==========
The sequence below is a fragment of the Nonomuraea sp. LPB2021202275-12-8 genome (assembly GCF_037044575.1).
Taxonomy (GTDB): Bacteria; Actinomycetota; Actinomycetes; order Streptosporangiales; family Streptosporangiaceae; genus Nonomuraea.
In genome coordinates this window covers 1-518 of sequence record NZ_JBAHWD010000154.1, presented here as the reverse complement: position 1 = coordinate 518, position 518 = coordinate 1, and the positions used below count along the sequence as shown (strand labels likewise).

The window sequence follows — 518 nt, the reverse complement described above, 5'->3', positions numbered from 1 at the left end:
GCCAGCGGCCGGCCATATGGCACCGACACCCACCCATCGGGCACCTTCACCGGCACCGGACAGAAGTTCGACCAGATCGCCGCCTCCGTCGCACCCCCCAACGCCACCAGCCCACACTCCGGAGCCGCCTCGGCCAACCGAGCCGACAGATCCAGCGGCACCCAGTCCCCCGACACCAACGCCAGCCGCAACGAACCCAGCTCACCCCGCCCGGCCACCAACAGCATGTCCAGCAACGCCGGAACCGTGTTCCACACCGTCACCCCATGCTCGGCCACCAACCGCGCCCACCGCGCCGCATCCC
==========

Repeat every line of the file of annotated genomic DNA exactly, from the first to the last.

The sequence below is a fragment of the Nonomuraea sp. LPB2021202275-12-8 genome (assembly GCF_037044575.1).
Taxonomy (GTDB): Bacteria; Actinomycetota; Actinomycetes; order Streptosporangiales; family Streptosporangiaceae; genus Nonomuraea.
In genome coordinates this window covers 1-518 of sequence record NZ_JBAHWD010000154.1, presented here as the reverse complement: position 1 = coordinate 518, position 518 = coordinate 1, and the positions used below count along the sequence as shown (strand labels likewise).

The window sequence follows — 518 nt, the reverse complement described above, 5'->3', positions numbered from 1 at the left end:
GCCAGCGGCCGGCCATATGGCACCGACACCCACCCATCGGGCACCTTCACCGGCACCGGACAGAAGTTCGACCAGATCGCCGCCTCCGTCGCACCCCCCAACGCCACCAGCCCACACTCCGGAGCCGCCTCGGCCAACCGAGCCGACAGATCCAGCGGCACCCAGTCCCCCGACACCAACGCCAGCCGCAACGAACCCAGCTCACCCCGCCCGGCCACCAACAGCATGTCCAGCAACGCCGGAACCGTGTTCCACACCGTCACCCCATGCTCGGCCACCAACCGCGCCCACCGCGCCGCATCCC